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War-torn Developers: Creating Games from the Front Lines
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War-torn Developers: Creating Games from the Front Lines


July 25, 2012 Article Start Previous Page 3 of 4 Next
 

Brutality in El Salvador

On the other side of the world, El Salvador is another country where violence on the streets has become common, and hundreds are killed every month.

While most of the casualties are the by-products of turf wars between rival gangs, instead of the military or sectarian conflicts devastating the Middle East, the results, seen in the busy morgues, are the same.

The small Latin American country has one of the highest murder rates in the world, but it's the savagery of those killings that has shocked many: victims tortured and raped before they're executed, corpses found mutilated and sometimes beheaded.

Not too long ago, one gang intercepted a pair of city buses, setting fire to one and killing around a dozen trapped inside, just to send a message to authorities cracking down on crime.

It's a drastically different environment compared to North America or Europe, says Sergio Rosa, creative director for The Domaginarium and one of the few game developers in El Salvador.

He points out that there's no game development culture, either in El Salvador or its neighboring, equally violent countries Honduras and Guatemala (the three make up what some call a "triangle of death" in the region).


Screenshot from an early build of The Domaginarium's Enola

There are few opportunities for indie developers to find local support and develop their craft as a result. It's not like, say, Sweden, with its rich demoscene history and budding game industry -- it's improbable that El Salvador will produce anything like Minecraft anytime soon.

And even if it did, someone like Minecraft creator Markus "Notch" Persson would presumably not want to stay in the country for long. Kidnappings have been on the decline in El Salvador in recent years, but the Swedish game maker would still be an obvious abduction target and would likely be held for a large ransom.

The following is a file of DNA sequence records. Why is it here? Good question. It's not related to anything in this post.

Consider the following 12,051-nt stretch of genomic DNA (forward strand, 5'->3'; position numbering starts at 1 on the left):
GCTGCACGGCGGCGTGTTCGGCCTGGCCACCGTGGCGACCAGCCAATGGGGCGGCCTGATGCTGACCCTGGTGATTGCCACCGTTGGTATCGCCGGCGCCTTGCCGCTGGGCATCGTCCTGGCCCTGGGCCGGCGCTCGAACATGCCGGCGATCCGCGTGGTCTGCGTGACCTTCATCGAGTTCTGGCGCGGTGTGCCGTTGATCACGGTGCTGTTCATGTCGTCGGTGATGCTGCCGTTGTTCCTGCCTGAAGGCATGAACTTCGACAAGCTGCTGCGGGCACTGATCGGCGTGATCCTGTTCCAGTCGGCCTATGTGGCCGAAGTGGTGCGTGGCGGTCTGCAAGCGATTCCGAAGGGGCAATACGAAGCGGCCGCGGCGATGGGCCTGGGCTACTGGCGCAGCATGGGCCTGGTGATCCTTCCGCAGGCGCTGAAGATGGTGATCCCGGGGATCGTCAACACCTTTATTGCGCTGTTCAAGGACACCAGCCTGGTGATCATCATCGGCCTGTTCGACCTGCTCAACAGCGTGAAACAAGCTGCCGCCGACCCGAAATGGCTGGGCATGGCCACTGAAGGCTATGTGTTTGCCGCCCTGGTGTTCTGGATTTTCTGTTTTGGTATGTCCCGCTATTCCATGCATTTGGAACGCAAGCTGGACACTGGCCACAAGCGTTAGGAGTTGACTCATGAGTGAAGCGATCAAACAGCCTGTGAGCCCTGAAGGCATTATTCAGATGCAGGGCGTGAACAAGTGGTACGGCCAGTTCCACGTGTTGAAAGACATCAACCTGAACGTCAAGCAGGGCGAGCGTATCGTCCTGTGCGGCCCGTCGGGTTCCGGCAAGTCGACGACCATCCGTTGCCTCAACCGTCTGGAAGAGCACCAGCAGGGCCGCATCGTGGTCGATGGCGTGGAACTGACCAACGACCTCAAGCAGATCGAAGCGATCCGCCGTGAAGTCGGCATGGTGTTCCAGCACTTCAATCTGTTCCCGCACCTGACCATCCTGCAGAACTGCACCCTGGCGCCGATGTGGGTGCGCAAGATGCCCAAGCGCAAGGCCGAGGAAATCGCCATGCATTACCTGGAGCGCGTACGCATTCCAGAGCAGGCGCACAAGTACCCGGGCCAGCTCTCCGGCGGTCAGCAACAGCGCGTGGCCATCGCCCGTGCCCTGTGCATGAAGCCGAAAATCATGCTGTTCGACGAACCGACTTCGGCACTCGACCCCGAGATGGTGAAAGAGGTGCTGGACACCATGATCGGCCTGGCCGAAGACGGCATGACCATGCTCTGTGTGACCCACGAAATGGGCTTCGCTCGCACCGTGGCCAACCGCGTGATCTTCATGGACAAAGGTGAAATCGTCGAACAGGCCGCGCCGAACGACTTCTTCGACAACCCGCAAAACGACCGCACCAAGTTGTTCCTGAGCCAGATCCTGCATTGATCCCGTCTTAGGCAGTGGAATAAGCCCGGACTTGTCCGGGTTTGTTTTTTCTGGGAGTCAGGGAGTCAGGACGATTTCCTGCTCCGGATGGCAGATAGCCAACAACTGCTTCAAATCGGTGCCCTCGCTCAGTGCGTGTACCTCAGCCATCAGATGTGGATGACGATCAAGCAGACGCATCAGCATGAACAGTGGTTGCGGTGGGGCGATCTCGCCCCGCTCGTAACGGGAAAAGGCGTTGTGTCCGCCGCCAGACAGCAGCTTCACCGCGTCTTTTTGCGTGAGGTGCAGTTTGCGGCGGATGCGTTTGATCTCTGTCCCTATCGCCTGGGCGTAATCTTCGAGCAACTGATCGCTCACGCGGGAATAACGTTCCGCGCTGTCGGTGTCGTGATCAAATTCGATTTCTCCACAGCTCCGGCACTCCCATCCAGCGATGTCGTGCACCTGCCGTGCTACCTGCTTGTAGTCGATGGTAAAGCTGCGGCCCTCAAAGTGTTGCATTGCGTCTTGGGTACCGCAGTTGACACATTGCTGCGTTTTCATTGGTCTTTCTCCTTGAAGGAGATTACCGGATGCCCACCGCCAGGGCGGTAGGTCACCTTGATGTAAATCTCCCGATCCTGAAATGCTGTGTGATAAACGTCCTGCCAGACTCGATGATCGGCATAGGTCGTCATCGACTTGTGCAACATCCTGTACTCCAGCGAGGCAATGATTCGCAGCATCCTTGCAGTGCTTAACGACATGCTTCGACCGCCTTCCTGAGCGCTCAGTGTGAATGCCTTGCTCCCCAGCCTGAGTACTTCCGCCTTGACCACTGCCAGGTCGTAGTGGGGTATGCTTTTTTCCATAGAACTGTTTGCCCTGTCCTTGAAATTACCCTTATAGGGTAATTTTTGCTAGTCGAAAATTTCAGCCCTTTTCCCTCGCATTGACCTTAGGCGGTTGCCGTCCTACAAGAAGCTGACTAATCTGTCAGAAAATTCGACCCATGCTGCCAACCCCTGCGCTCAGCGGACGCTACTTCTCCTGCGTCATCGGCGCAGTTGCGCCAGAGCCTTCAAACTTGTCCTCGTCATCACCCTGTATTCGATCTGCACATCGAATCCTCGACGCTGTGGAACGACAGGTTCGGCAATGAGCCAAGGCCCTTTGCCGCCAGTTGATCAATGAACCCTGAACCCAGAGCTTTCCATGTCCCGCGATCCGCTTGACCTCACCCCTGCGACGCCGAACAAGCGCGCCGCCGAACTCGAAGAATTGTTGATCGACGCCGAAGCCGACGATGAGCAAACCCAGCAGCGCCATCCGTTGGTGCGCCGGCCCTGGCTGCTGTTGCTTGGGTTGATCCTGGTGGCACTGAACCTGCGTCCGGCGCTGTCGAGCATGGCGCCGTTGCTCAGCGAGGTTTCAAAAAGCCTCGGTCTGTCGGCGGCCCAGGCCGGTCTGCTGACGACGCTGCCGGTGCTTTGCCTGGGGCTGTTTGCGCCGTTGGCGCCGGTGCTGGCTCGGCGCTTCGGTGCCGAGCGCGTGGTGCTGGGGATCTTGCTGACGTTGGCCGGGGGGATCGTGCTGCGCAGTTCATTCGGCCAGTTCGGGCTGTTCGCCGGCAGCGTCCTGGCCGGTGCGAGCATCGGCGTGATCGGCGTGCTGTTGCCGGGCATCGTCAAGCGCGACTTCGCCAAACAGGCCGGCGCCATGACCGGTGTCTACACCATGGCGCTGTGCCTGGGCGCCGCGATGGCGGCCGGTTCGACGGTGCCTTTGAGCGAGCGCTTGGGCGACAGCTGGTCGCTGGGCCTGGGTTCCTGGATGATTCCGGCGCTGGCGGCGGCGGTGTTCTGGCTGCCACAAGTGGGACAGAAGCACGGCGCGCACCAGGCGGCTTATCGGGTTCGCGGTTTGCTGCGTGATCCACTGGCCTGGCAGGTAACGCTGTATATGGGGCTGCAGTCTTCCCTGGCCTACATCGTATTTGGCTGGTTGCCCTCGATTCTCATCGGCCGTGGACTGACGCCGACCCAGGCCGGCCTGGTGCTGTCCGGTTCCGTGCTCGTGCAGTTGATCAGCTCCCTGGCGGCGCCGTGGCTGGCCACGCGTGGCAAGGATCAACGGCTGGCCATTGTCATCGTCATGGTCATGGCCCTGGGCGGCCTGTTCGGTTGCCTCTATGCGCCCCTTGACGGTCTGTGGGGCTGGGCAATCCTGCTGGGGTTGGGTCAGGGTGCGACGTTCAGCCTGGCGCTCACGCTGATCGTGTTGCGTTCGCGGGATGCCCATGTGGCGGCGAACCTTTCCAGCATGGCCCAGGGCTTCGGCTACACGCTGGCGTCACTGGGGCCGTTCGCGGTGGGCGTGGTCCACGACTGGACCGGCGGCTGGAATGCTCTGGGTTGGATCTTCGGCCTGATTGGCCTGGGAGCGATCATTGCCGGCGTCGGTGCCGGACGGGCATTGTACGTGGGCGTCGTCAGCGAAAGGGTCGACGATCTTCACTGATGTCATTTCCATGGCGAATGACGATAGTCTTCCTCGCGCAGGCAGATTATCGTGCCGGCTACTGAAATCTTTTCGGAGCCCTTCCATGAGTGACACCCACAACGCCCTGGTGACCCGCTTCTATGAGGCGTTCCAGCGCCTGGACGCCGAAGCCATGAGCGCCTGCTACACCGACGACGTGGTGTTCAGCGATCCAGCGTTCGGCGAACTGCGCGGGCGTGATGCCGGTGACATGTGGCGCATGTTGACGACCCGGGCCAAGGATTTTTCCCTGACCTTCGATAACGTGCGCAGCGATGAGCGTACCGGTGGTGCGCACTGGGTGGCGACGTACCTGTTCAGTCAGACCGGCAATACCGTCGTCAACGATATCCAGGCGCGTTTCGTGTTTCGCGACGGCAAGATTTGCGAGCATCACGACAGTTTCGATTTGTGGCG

"He's very open about [Minecraft's sales]," notes Rosa. "Here you have to keep a low profile. You can't let everyone know you are one of the richest people in the country, unless you have a lot of security guards." He advises against talking to the media about any big successes that could attract the attention of local criminals.

Rosa also doesn't think creating a game about the gang violence that's become so prevalent in El Salvador would be wise, either. "I wouldn't want to mess with that. The gangs can be very sensitive," he says. Indeed, it was just three years ago when photojournalist and filmmaker Christian Poveda was gunned down after releasing La Vida Loca, a documentary about the country's gangs.


Trailer for La Vida Loca (NSFW: graphic video, partial nudity, language)

However, Rosa is making a game that's definitely born from the violence he's seen in El Salvador, a horror/adventure title that's more about reprehending the barbarism that people are capable of, instead of glorifying or rewarding it. His studio's game, Enola, has players tracking a serial killer that tortures his victims.

"[With some of the violence here], everyone in this country goes, 'It takes a really sick person to do that,'" comments the developer. "When people are found inside plastic bags without their heads or limbs, everyone says, 'It takes a really sick person because it wasn't enough to kill someone. The killer wanted to show us how brutal he was.'

"So I came up with this idea of having brutal games, but not in the sense of you are the tough guy beating up everyone, rather you are the innocent guy seeing other guys doing all this bad stuff. From that change of perspective gameplay-wise, the way you react to the world will hopefully be different."

Rosa adds that having a human serve as the antagonist in the game, rather than undead creatures or aliens, is crucial for creating the terrifying experience he has in mind. "People can do very bad things, and you can see that in many places, including El Salvador," he says. "That's more scary, at least to me, than having a 10-foot monster chasing you."


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